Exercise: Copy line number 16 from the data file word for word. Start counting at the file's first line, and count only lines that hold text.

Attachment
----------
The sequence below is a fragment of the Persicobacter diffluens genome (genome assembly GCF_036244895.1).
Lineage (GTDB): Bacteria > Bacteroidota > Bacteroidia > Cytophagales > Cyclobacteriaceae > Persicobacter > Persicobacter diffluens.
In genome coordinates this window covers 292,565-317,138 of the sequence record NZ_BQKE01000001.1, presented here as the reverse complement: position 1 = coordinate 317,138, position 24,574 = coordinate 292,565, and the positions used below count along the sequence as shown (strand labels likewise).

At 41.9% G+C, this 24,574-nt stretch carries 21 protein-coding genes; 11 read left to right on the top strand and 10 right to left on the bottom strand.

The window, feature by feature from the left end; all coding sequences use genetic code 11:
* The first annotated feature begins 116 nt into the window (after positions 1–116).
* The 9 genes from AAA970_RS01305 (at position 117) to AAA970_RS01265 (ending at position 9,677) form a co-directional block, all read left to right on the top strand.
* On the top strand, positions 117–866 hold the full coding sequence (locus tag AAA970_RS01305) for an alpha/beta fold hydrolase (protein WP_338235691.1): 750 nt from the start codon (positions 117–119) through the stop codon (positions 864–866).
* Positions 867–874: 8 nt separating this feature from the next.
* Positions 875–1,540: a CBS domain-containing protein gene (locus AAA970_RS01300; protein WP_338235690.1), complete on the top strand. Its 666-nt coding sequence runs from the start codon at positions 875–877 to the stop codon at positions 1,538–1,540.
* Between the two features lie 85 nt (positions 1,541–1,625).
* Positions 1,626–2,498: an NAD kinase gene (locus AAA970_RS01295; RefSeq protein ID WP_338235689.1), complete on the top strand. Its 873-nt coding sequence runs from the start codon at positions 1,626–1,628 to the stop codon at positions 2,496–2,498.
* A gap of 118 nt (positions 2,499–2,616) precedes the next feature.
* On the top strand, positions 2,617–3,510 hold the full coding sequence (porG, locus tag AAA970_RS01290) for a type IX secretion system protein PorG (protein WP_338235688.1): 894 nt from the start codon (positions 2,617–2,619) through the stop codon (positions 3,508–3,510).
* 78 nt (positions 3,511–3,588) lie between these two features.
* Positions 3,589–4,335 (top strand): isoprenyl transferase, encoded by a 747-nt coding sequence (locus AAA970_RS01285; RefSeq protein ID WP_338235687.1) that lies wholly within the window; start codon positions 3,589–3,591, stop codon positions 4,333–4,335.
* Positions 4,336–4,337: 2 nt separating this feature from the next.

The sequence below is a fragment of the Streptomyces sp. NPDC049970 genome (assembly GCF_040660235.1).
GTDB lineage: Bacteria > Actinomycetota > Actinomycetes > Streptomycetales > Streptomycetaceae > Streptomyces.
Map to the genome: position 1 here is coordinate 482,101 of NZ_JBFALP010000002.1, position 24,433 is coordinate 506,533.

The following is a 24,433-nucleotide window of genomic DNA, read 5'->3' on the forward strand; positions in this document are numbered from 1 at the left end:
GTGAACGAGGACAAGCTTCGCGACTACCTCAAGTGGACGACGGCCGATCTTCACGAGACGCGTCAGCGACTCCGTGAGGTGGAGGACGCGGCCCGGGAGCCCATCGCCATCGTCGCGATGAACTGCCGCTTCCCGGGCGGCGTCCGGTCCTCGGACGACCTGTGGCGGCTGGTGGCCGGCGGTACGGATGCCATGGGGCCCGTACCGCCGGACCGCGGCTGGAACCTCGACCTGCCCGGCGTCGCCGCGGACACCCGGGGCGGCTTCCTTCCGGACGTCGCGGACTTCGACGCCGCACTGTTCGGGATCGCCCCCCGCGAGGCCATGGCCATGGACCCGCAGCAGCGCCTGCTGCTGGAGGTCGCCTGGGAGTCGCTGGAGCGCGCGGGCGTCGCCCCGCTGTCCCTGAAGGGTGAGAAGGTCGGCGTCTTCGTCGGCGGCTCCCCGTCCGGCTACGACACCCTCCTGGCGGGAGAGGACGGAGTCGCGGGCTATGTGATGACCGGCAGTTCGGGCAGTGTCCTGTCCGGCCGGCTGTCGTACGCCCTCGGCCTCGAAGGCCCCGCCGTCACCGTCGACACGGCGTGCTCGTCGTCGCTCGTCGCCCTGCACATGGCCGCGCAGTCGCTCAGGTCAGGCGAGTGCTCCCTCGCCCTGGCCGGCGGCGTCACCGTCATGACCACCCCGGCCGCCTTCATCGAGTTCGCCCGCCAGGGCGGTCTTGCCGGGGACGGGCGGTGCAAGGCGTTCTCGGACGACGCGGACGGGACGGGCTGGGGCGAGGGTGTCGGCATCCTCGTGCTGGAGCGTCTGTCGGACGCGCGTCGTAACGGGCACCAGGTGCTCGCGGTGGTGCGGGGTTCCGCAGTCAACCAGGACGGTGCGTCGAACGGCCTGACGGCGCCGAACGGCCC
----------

* Positions 3,589–4,335 (top strand): isoprenyl transferase, encoded by a 747-nt coding sequence (locus AAA970_RS01285; RefSeq protein ID WP_338235687.1) that lies wholly within the window; start codon positions 3,589–3,591, stop codon positions 4,333–4,335.